During Challenging Times For Industry, PNG Attends Mining Conference In Australia

 

Last 2 years have been 'roller coaster ride' for resource producers

PORT MORESBY, Papua New Guinea (PNG Post-Courier, Dec. 6, 2016) – The mining conference has come at a time when the world faces steep challenges in sliding commodity prices, the Chamber of Mines and Petroleum says.

Chamber president Gerea Aopi said this at the opening of the 14th Mining and Petroleum Investment Conference underway in Sydney, Australia.

He said 24 months ago there were concerns about sliding world prices and two years later, the situation remains equally challenging, but with some rays of hope.

Under the conference theme "Delivering on Growth Opportunities" Mr Aopi said there has never been a more challenging time for the industry.

"Twenty four months ago, when we met in this very room, the global commodity market was cloudy and there were a lot of concerns and many worried people. Unfortunately, two years later, the situation remains equally challenging, but with some rays of hope," he said.

He said this confidence is seen in some gradual recovery in commodity prices since the last conference.

"However, we all know the commodity price market is cyclical and it will take some time before we see any major rebound in prices," he said.

Mr Aopi said the last two years have been a roller coaster ride for most producing projects in PNG.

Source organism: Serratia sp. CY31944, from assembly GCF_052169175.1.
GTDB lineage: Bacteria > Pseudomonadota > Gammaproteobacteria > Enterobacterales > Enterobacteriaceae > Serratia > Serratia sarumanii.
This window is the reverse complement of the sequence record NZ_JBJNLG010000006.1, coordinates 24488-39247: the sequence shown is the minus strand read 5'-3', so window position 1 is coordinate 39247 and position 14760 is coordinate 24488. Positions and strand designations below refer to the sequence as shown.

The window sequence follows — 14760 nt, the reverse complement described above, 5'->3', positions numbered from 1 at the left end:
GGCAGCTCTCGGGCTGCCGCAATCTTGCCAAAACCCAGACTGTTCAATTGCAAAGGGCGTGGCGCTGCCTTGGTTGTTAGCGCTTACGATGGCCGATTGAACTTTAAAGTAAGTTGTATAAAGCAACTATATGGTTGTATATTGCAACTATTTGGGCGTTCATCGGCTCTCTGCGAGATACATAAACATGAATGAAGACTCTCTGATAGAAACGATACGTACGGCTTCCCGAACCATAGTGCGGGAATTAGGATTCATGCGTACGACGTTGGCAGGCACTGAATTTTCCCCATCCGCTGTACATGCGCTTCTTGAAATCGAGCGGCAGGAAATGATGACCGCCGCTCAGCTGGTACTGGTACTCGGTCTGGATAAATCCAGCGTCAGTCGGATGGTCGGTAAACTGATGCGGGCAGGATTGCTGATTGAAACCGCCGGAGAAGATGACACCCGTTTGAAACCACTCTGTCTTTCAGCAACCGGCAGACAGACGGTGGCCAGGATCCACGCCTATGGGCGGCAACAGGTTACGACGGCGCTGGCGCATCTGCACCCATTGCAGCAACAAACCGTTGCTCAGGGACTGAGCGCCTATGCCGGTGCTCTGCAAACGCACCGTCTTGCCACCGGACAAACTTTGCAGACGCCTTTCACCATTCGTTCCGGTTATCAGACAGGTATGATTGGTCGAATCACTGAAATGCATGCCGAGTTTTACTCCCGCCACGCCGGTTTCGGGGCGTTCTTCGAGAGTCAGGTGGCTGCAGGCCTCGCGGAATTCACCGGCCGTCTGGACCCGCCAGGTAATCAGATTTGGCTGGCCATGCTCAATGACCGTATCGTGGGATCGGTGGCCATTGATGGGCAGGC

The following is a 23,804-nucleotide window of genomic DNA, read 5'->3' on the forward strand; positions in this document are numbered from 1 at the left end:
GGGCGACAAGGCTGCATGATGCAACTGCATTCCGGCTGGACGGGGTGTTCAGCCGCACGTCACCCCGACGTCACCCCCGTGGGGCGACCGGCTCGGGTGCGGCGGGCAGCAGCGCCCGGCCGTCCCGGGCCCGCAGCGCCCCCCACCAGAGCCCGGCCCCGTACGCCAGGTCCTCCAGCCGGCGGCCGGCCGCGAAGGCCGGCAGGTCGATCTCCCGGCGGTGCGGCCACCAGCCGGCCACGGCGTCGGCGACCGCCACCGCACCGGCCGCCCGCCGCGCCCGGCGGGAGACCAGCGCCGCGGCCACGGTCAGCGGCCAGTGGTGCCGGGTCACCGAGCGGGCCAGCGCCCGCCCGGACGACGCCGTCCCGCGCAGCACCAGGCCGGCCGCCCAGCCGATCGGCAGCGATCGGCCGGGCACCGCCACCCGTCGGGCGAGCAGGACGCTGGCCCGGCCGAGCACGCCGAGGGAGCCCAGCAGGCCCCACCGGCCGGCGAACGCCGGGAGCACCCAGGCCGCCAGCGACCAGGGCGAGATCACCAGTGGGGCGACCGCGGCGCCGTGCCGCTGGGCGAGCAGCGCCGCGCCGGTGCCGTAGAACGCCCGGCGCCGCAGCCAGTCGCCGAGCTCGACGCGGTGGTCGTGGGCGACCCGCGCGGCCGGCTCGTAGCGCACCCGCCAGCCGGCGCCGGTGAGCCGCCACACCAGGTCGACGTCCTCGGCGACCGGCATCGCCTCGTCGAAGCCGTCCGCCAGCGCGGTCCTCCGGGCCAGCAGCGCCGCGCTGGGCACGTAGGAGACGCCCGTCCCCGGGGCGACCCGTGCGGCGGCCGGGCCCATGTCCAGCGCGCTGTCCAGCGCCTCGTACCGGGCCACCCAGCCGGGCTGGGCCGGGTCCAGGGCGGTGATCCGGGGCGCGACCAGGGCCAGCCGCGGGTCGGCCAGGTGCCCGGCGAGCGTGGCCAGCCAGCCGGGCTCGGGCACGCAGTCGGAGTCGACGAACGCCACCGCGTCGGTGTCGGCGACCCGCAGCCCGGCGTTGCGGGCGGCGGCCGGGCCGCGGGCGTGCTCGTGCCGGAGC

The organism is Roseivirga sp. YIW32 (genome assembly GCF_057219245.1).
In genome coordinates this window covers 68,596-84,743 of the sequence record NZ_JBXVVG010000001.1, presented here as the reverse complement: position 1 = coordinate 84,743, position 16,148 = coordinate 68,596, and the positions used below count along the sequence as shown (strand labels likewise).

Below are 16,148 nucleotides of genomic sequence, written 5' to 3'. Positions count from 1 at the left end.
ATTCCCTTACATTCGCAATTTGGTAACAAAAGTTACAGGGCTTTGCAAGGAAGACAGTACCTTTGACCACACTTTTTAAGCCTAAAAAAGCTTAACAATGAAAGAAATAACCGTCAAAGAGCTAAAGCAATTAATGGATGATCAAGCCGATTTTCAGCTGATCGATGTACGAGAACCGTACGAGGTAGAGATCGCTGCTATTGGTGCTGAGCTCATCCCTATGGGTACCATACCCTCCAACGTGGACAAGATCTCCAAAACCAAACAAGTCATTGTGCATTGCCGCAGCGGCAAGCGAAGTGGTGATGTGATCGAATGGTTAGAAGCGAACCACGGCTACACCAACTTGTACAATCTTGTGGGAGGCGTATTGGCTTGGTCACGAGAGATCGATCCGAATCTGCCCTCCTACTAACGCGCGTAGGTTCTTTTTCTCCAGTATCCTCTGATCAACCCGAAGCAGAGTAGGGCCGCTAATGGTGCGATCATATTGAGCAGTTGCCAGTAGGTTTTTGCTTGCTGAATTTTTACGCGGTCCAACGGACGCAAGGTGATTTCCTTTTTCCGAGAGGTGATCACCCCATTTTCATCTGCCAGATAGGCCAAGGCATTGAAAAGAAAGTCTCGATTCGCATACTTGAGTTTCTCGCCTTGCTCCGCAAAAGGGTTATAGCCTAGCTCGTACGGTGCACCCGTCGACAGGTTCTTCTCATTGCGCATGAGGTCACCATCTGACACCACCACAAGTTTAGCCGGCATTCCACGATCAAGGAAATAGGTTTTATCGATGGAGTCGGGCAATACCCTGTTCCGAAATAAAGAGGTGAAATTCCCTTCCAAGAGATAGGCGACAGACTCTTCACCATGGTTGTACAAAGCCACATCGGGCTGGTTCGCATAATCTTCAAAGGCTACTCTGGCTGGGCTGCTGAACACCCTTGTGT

"PNG has been impacted by the El Nino and the fluctuating commodity prices, as for the resource sector, we have faced a level of uncertainty due to the various reforms underway.

"Some of these include proposed changes to the Mining Act and the recent tax measures announced as part of the government budget process," Mr Aopi said.

He said the El Nino induced drought caused the only copper producing mine, OK Tedi to a halt for nearly seven months while production at Porgera gold mine was also briefly halted by this natural calamity.

Ramu Nickel, PNG’s only nickel and cobalt mine, was also forced to cease production following a fatality at its Basamuk processing facility.

Mr Aopi said times are tough for exploration around the globe.

"A decline in exploration impacts many rural Papua New Guineans, through the loss of direct employment, loss of business for small businesses owners and suppliers that provide goods and services to support these exploration projects.

"We have to seriously ensure that this downward trend does not continue, while we have little or no control over the global commodity price market.

"What PNG can control is the fiscal and legal frameworks that directly impact this sector, our aim must be to ensure PNG can continue to grow existing projects and also fosters an environment conducive to attract new investments," he said.

PNG Post-Courier
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